One piece of data which did appear genuine was that for Chinese new car sales: 1.35m vehicles were sold in May, a 30% rise on the April figure, but still 17% down on a year-on-year basis as many parts of the country slowly recovered from the recent lockdowns.
We have mentioned the possibility of the UK opening a new coal mine. Both China and India are pressing ahead with plans to increase coal production, with demand and prices increasing as the world recovers from the pandemic. Between them, the two countries have announced plans to increase domestic coal production by 700m tons per year. To put this figure into perspective, total coal production in the US is around 600m tons.
June was a month which brought plenty of news about Japan – although little of it was good. The country grudgingly re-opened to tourists, although still with strict rules in place: tourists must be part of a package tour and wear masks in all public places, including outside.
More importantly, the Japanese Yen tumbled to a 24-year low, with many hedge funds reported to be ‘betting against’ the currency, arguing that the central bank’s policy of quantitative easing has not worked and that the country would not be able to keep interest rates low for much longer.
The month ended with the country sweltering in the worst heatwave recorded since records began in 1875 – and warnings of a looming power shortage as everyone reached for the air conditioning.
The Japanese stock market was blowing slightly cold in June as it dropped 3% to 26,393. The South Korean index tumbled 13% to 2,333 – but finally we have some positive news to report: China’s Shanghai Composite Index rose 7% to 3,399 while the market in Hong Kong was up by a more modest 2% at 21,860.
As regular readers know, the three major emerging markets that we cover in this section of the Bulletin are Russia, India and Brazil. As you’d expect, Russia again had the lion’s share of the headlines in June, as it became India’s second largest oil supplier – replacing Saudi Arabia and second only to Iraq.
Very clearly, the Russian oil industry has not ‘collapsed’ – as many politicians claimed it would – under the weight of sanctions. The BBC suggested that Russia had earned $97bn (£80bn) from energy exports since it invaded Ukraine. Despite this, the end of June saw Russia default on its foreign debt for the first time since 1918, as it missed a $100m (£82m) payment to international creditors. Russia claimed that it had the money to pay – but couldn’t get the money to the creditors because of the sanctions.
Putting Russia to one side for a minute, there were two interesting stories which are, perhaps, portents of the future.
We have just had the meeting of the G7 (which was the G8 before Russia was removed in 2014). This brings together the leaders of the US, UK, France, Germany, Italy, Japan and Canada. In June, Vyacheslav Volodin, the speaker of the Russian Duma, used the term ‘the new G8’. This bloc comprises Russia, China, India, Brazil, Turkey, Mexico, Iran and Indonesia. As Volodin noted – ominously for the West – the new G8 is already over 20% ahead of the G7 in GDP terms.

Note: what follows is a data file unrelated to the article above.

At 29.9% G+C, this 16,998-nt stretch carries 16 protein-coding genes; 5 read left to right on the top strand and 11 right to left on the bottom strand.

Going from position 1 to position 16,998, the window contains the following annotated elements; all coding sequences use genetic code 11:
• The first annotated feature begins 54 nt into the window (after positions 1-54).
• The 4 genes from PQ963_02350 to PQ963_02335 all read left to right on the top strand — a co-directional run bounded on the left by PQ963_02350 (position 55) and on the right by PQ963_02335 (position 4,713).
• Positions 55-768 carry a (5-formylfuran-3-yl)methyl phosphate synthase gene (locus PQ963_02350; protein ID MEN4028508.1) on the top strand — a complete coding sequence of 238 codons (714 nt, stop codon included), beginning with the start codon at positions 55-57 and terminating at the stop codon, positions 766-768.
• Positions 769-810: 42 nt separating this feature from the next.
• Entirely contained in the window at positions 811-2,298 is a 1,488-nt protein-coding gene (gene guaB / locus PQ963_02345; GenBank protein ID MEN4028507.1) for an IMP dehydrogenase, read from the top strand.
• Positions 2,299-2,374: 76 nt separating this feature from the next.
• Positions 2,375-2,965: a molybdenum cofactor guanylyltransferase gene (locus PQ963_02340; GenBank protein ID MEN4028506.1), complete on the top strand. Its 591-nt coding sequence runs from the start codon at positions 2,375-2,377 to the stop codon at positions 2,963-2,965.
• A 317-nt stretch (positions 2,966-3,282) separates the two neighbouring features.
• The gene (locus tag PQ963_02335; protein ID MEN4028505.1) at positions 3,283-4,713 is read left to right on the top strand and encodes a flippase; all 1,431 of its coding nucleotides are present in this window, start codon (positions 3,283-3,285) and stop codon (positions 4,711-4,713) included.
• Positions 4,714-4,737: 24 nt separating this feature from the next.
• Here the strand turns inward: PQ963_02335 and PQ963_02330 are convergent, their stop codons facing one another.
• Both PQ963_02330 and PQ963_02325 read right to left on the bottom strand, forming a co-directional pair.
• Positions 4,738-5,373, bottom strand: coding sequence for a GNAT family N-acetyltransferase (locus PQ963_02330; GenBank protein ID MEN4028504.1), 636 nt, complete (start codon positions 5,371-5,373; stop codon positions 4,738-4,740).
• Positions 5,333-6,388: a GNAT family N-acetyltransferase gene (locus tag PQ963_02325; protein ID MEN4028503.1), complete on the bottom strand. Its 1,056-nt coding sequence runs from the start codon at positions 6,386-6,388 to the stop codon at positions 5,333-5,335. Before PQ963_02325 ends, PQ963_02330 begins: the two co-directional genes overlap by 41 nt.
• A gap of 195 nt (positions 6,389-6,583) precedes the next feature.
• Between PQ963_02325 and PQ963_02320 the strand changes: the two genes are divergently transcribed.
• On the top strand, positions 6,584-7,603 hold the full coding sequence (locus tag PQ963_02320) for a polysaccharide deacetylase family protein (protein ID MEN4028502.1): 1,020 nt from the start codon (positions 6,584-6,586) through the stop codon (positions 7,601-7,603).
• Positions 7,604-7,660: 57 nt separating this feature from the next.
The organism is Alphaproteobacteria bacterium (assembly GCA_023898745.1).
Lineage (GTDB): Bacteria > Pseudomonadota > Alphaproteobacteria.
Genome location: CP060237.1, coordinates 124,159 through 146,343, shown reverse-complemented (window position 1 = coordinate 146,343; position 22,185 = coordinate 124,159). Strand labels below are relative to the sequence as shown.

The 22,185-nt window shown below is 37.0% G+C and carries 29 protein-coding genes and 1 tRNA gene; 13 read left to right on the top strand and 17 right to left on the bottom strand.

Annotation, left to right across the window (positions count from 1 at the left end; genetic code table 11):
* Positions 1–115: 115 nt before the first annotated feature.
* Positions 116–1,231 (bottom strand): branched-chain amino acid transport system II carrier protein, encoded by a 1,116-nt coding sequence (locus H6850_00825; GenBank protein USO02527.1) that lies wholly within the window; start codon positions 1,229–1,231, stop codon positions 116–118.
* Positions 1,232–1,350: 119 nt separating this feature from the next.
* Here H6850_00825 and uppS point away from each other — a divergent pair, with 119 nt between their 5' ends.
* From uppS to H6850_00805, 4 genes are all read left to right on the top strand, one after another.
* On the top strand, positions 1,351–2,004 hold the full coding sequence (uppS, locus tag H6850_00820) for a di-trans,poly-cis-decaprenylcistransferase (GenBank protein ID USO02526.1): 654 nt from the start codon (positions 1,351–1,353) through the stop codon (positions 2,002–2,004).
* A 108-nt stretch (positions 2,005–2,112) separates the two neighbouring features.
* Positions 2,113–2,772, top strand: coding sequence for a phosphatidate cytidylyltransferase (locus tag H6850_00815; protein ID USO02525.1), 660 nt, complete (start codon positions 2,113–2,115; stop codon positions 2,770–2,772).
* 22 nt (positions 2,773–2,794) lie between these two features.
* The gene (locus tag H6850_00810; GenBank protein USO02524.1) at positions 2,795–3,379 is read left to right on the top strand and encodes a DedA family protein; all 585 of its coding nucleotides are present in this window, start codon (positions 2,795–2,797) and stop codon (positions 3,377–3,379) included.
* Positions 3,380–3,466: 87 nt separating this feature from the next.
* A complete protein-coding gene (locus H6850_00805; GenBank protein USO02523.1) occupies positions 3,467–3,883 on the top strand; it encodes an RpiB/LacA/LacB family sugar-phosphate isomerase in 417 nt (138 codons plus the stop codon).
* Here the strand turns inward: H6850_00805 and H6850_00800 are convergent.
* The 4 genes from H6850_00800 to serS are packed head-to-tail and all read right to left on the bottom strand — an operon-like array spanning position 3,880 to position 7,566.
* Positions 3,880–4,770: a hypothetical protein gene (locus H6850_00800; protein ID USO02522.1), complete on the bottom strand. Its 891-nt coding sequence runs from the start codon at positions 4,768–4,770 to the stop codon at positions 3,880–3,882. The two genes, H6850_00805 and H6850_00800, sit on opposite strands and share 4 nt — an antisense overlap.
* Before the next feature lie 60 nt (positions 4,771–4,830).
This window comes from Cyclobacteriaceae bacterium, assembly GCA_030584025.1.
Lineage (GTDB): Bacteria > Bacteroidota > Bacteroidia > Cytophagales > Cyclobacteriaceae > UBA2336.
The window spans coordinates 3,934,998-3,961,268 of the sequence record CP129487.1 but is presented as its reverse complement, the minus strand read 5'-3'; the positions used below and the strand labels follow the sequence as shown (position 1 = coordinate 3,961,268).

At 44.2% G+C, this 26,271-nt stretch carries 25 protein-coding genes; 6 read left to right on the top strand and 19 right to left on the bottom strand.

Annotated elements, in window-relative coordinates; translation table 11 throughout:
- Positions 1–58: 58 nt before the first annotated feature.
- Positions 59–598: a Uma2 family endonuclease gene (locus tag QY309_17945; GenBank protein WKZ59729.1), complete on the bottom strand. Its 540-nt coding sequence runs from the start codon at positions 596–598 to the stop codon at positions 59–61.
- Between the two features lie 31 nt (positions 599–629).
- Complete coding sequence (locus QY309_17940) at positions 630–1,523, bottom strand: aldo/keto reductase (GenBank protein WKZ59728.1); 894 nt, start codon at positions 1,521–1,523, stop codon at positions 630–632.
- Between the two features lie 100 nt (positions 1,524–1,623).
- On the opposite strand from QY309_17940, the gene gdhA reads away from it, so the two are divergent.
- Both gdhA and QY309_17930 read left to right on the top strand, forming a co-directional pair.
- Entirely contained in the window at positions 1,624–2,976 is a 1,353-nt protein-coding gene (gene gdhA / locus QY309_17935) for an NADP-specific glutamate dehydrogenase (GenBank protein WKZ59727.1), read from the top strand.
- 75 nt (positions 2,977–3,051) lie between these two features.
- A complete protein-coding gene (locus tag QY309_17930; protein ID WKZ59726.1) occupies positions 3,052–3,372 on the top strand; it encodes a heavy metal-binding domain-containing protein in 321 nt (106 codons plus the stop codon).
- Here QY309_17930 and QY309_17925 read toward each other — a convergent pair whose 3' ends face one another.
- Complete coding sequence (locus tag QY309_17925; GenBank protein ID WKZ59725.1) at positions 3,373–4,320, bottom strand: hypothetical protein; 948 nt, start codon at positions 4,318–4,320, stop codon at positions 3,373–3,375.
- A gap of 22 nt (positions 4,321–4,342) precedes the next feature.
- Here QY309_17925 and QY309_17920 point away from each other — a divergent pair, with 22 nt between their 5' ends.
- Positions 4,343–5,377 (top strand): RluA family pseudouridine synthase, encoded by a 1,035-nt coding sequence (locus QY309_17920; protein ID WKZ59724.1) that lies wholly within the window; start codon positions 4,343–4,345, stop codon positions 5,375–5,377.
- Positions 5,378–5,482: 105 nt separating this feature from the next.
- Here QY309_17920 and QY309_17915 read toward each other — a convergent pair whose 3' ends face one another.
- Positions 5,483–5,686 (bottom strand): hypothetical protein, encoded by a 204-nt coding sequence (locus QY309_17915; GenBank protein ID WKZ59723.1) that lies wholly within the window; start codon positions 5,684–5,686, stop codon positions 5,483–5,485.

At the other end of the scale, there was tangible evidence of the impact rising fuel prices could have. There were suggestions that Pakistan’s economy ‘could collapse’ under the weight of rising energy costs and inflation, with 40,000 factories supposedly under threat in Karachi, the country’s commercial capital.
All the three stock markets we cover in this section of the Bulletin were down in June. India was down 5% to 53,019: the Russian stock market dropped 6% to 2,205 while the Brazilian index fell 12% to close June at 98,542.
The ‘And finally…’ section of the Bulletin has had its share of heroes over the years. June added another one to the Hall of Fame, as YouTuber Colin Furze was awarded retrospective planning permission. What for? A tunnel under his back garden, connecting his house to his shed. Mr Furze first built an underground bunker in 2015 – ‘the ultimate man-cave’ apparently – and eventually plans a network of tunnels connecting his kitchen pantry, the bunker and his shed.
There was no word on what Mrs Furze thought of it all. And perhaps we shouldn’t laugh: Mr Furze has 12m subscribers on his YouTube channel, which might earn him a bob or two…
One businessman in Japan may soon be on the phone to Mr Furze. Having lost an entire city’s data, he could well need an underground hideaway. As you do, he went out on a Tuesday night bender in the city of Amagasaki. He took his bag with him, in which was a USB drive containing personal information on the city’s 465,177 residents. You can guess the rest: drunk, woke up on the street, bag missing… And you suspect that Amagasaki may shortly have 465,176 residents…
Meanwhile, legislators in New Zealand decided to tax ‘cow and sheep burps’ (and other natural emissions, presumably) in a bid to cut down on greenhouse gases. The price of a pint in London was reported to have gone past £8 and someone in the Metaverse paid $80,000 (£65,600) for a pair of virtual trainers. That’s right – trainers which don’t exist in real life, but which allow your avatar to look cool.
The cheapest pint in the country was reported to be in Lancashire, and cost £1.79. You try telling those canny folk up North to spend sixty-five grand on a pair of trainers that don’t exist…